Doctor Who: The Angels Take Manhattan spoiler-free review
Doctor Who signs off until Christmas with The Angels Take Manhattan. Here's our spoiler-free review...
7.5 The Angels Take Manhattan
Appreciating that most of you know what's going to happen in this episode, given that it's a little secret Karen Gillan and Arthur Darvill are leaving Doctor Who, we're still going to be extra-cautious not to give anything away in this review. As such, plot discussion will be minimal.
What we can say is what's given away in the title. The Angels Take Manhattan sees the return of the Weeping Angels. It also sees the aforementioned departure of Amy and Rory. And while it's not a perfect episode, it does have a real emotional wallop to it. Steven Moffat, who is on writing duties here, takes real time to give two of his characters a good send-off, and there will be little doubt come the end credits that he's managed to do just that.
Furthermore, the style, look and feel of the episode is exquisite. This week's blockbuster theme is a good, detective film noir, and director Nick Hurran - along with the production designers - are clearly having a ball with it (as is Moffat with the script). The episode at its best looks amazing, and the New York location shoot is well used as well. Credit where credit's due: each week, Doctor Who has really tried to give us a distinctive looking standalone blockbuster, and The Angels Take Manhattan - whilst not quite as noisy as some of the others - looks glorious.
Let's get the grumbles out of the way. The Angels themselves, if anything, are the weak bit here. Inevitably, given that this is their third full story in Doctor Who, their scare factor has diluted the more they're exposed. Steven Moffat once again finds ways to evolve them and deepen them, but The Angels Take Manhattan does lack the sinister edge and the get-under-your-skin fright of the Angels of past. That's a by-product of us getting more familiar with them, but also there's something to do with the Angels near the start of the episode that doesn't quite work.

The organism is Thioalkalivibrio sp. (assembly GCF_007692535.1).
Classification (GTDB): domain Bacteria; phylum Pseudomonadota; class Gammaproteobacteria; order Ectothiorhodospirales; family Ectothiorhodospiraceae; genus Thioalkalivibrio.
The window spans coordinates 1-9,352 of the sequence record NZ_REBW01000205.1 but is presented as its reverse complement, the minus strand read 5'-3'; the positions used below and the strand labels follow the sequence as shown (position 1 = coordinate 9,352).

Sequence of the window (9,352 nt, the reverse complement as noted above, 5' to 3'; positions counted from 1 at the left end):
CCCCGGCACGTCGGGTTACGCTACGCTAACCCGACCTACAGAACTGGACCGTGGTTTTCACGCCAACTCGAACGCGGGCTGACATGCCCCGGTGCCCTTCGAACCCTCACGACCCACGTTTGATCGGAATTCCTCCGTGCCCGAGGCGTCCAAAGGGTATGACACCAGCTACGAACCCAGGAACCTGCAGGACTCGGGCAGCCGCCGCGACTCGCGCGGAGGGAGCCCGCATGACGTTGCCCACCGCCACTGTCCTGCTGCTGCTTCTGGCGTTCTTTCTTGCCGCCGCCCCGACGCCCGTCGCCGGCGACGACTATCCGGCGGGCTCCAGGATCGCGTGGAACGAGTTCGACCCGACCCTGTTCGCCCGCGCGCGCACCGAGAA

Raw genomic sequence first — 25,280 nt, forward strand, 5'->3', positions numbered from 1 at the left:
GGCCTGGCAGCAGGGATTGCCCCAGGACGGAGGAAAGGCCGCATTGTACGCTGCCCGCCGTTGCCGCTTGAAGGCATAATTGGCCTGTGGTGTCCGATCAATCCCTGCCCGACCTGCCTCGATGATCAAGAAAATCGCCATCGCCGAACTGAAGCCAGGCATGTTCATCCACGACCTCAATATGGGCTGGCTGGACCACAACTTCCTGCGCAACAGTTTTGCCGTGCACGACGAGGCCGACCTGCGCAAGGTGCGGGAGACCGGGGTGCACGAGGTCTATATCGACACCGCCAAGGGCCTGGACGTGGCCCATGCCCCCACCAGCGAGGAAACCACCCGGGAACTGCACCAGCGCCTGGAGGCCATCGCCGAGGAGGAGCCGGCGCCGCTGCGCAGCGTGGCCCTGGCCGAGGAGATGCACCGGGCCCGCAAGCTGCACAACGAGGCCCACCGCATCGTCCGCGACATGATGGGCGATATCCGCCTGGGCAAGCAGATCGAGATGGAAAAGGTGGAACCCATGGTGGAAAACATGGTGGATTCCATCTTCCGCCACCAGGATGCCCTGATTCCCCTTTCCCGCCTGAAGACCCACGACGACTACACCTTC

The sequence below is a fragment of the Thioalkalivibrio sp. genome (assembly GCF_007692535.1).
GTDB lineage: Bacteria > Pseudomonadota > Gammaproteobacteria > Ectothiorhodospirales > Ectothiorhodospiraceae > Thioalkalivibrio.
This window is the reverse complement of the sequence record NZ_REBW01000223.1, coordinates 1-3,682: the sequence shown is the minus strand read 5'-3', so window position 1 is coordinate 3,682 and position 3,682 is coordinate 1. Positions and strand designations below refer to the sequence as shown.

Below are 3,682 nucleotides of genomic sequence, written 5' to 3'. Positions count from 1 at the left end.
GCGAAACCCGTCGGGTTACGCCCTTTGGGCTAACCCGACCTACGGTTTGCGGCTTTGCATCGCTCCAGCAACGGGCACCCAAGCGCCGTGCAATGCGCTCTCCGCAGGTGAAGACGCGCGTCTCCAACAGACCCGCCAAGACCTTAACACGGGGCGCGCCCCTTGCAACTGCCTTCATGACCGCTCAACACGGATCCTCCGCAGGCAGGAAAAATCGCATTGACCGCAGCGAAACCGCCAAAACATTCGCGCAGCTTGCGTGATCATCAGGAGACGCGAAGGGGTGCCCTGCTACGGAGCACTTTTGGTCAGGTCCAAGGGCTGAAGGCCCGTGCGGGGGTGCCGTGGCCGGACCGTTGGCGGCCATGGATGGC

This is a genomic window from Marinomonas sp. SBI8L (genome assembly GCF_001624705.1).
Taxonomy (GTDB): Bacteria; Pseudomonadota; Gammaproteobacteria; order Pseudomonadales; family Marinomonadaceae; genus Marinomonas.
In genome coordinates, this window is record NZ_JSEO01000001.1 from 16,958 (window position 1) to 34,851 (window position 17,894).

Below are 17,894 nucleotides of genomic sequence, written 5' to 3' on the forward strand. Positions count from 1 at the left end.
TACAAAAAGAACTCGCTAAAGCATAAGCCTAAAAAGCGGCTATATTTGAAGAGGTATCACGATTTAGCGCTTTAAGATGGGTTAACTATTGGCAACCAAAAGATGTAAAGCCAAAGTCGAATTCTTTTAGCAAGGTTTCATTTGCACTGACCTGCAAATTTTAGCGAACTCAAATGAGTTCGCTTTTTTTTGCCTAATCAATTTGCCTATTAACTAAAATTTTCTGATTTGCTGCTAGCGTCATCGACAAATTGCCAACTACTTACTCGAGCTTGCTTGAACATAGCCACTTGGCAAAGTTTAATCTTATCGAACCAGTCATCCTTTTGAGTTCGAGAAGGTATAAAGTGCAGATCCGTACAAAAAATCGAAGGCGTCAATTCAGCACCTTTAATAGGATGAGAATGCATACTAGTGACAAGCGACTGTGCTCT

Also, the episode zips around an awful lot, and it requires some attention to follow the assorted threads. We've no problem with that - television that demands something of its audience is no bad thing - yet it's the stiller moments that are the most effective here. As much fun as Steven Moffat tries to pack into the episode, it's in the final third where it's very much at its strongest.
We're not going to say much more, because you really don't want this episode spoiled. So we'll come to the crux of it: did we love The Angels Take Manhattan? No, although we'd bet that many of you will. But it's nonetheless a good episode, that's excellent when its focus more overtly shifts to what we know is coming.
The ending in particular is strong, as much for the Doctor as for anything else. And Matt Smith is brilliant once more. It'd be remiss to say he gives one of his best performances in the role, because his central work in the show, particularly over what's been a bumpy-ish five episodes, has been uniformly tremendous. Karen Gillan and Arthur Darvill are no slouches either, and The Angels Take Manhattan is a real reminder of the strength they've brought to Doctor Who over the best few years.
Our advice for Saturday night? Lower your expectations just a little, get some tissues ready, and prepare for a good, moving episode of Doctor Who. It's just a shame we won't get any more until Christmas...
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